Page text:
By Tom Kleckner
GEORGETOWN, Texas — Preston Schultz, director of development for Chicago-based Hecate Energy, says his firm is named after the three-faced Greek goddess of the crossroads. “She’s also the goddess of black magic,” he said, “but we don’t talk about that so much.”
It’s an apt enough description for where the renewables industry finds itself following last week’s election of climate skeptic Donald Trump as president of the United States: at the crossroads, and possibly needing a little magic to build upon its recent progress.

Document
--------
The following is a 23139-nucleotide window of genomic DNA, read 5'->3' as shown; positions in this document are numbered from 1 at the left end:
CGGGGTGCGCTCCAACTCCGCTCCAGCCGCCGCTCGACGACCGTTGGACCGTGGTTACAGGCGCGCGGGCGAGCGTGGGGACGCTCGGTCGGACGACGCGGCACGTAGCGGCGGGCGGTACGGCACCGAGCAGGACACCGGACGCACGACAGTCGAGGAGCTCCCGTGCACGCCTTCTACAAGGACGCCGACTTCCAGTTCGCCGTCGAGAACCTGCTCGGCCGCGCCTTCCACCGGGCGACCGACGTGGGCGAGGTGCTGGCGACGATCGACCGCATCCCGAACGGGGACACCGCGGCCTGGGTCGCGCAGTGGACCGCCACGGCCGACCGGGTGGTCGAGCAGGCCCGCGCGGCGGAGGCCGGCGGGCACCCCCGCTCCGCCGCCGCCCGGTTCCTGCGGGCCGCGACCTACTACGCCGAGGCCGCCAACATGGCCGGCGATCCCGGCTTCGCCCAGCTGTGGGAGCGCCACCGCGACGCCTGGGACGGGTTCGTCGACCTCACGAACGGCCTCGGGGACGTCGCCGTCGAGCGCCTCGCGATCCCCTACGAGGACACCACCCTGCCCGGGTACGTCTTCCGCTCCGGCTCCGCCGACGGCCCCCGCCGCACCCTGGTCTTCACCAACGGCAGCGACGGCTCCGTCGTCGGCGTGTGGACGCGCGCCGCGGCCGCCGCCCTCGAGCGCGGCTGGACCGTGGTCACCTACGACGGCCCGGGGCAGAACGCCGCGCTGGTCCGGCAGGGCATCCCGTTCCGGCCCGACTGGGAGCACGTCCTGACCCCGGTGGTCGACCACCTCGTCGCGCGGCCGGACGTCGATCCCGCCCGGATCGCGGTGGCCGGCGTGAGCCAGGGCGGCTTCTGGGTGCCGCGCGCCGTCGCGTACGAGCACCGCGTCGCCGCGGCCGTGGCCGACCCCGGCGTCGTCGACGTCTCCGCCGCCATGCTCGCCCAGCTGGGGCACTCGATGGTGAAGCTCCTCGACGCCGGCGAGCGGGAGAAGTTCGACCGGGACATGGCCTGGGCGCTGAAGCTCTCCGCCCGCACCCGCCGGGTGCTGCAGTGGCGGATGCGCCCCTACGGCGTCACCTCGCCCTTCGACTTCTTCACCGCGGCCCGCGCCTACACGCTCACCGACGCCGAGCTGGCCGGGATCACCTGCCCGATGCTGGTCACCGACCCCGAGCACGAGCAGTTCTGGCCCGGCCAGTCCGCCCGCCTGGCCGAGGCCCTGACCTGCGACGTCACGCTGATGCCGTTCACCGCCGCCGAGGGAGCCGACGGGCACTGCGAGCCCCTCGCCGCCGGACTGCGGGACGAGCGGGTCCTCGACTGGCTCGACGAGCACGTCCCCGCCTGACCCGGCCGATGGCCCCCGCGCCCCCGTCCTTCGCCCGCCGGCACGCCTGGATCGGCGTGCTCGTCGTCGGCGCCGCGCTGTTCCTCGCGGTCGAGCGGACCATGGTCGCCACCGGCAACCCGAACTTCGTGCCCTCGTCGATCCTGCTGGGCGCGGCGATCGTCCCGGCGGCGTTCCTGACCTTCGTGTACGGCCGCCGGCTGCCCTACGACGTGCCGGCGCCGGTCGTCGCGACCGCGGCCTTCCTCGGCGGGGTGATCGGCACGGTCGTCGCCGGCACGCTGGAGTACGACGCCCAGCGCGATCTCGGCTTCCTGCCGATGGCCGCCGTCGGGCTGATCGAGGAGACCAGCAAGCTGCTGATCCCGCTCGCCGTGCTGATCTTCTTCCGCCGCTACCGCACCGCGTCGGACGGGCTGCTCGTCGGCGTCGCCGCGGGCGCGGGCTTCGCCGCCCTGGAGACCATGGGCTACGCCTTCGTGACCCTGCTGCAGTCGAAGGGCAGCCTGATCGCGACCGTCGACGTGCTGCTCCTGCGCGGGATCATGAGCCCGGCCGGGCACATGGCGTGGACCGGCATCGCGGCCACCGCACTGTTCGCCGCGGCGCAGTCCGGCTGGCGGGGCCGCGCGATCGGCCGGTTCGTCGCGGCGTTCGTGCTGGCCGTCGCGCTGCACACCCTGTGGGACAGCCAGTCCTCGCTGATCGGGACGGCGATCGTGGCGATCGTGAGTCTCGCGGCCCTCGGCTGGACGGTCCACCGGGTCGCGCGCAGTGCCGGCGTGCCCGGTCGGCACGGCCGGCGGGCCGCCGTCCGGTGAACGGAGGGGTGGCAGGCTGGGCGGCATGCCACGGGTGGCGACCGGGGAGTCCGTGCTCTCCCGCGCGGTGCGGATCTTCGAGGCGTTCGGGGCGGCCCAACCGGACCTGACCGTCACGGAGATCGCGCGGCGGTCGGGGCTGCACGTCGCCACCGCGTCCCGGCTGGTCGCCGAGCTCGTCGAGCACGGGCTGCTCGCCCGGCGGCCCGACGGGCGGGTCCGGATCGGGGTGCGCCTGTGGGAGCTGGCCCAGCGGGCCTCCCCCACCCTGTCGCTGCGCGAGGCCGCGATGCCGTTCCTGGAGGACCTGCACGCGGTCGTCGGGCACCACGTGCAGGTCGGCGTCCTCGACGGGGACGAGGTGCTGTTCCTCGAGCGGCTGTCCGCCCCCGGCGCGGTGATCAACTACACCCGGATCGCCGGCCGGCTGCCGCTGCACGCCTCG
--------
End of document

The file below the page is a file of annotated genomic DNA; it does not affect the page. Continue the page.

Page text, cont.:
Trump, who has promised to scrap the Clean Power Plan and withdraw the U.S. from the Paris Agreement, has shown little affection for renewables but promised to “save” the coal industry and reduce restrictions on natural gas production.